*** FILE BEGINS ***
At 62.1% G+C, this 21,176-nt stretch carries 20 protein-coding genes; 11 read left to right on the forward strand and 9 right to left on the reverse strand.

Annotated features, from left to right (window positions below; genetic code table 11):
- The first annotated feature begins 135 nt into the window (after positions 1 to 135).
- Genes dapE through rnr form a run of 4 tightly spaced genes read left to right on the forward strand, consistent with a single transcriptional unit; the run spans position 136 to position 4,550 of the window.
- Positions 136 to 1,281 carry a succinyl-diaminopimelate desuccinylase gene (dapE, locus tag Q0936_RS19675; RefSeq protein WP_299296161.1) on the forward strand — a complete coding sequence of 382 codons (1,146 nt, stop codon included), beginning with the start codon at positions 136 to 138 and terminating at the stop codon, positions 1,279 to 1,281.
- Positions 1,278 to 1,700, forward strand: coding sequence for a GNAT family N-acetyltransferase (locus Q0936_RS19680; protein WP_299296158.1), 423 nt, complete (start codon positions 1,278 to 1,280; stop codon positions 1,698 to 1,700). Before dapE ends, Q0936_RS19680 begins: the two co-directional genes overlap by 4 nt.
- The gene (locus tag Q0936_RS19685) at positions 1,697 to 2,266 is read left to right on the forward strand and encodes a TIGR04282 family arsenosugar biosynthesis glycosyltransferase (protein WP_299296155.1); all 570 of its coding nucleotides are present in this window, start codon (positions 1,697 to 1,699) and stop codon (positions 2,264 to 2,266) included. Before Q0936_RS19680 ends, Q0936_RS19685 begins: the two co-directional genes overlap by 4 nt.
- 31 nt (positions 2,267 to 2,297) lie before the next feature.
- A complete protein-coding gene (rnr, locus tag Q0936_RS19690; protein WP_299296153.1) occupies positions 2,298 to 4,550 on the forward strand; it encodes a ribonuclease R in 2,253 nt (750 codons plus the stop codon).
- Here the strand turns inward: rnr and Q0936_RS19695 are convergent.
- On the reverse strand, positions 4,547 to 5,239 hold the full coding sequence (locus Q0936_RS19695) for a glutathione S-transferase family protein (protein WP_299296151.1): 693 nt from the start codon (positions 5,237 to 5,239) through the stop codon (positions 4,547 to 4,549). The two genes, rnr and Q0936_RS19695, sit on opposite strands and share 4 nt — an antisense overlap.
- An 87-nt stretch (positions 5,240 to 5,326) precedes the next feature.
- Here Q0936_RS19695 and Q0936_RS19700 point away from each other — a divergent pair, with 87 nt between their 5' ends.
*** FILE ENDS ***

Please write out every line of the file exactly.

At 62.1% G+C, this 21,176-nt stretch carries 20 protein-coding genes; 11 read left to right on the forward strand and 9 right to left on the reverse strand.

Annotated features, from left to right (window positions below; genetic code table 11):
- The first annotated feature begins 135 nt into the window (after positions 1 to 135).
- Genes dapE through rnr form a run of 4 tightly spaced genes read left to right on the forward strand, consistent with a single transcriptional unit; the run spans position 136 to position 4,550 of the window.
- Positions 136 to 1,281 carry a succinyl-diaminopimelate desuccinylase gene (dapE, locus tag Q0936_RS19675; RefSeq protein WP_299296161.1) on the forward strand — a complete coding sequence of 382 codons (1,146 nt, stop codon included), beginning with the start codon at positions 136 to 138 and terminating at the stop codon, positions 1,279 to 1,281.
- Positions 1,278 to 1,700, forward strand: coding sequence for a GNAT family N-acetyltransferase (locus Q0936_RS19680; protein WP_299296158.1), 423 nt, complete (start codon positions 1,278 to 1,280; stop codon positions 1,698 to 1,700). Before dapE ends, Q0936_RS19680 begins: the two co-directional genes overlap by 4 nt.
- The gene (locus tag Q0936_RS19685) at positions 1,697 to 2,266 is read left to right on the forward strand and encodes a TIGR04282 family arsenosugar biosynthesis glycosyltransferase (protein WP_299296155.1); all 570 of its coding nucleotides are present in this window, start codon (positions 1,697 to 1,699) and stop codon (positions 2,264 to 2,266) included. Before Q0936_RS19680 ends, Q0936_RS19685 begins: the two co-directional genes overlap by 4 nt.
- 31 nt (positions 2,267 to 2,297) lie before the next feature.
- A complete protein-coding gene (rnr, locus tag Q0936_RS19690; protein WP_299296153.1) occupies positions 2,298 to 4,550 on the forward strand; it encodes a ribonuclease R in 2,253 nt (750 codons plus the stop codon).
- Here the strand turns inward: rnr and Q0936_RS19695 are convergent.
- On the reverse strand, positions 4,547 to 5,239 hold the full coding sequence (locus Q0936_RS19695) for a glutathione S-transferase family protein (protein WP_299296151.1): 693 nt from the start codon (positions 5,237 to 5,239) through the stop codon (positions 4,547 to 4,549). The two genes, rnr and Q0936_RS19695, sit on opposite strands and share 4 nt — an antisense overlap.
- An 87-nt stretch (positions 5,240 to 5,326) precedes the next feature.
- Here Q0936_RS19695 and Q0936_RS19700 point away from each other — a divergent pair, with 87 nt between their 5' ends.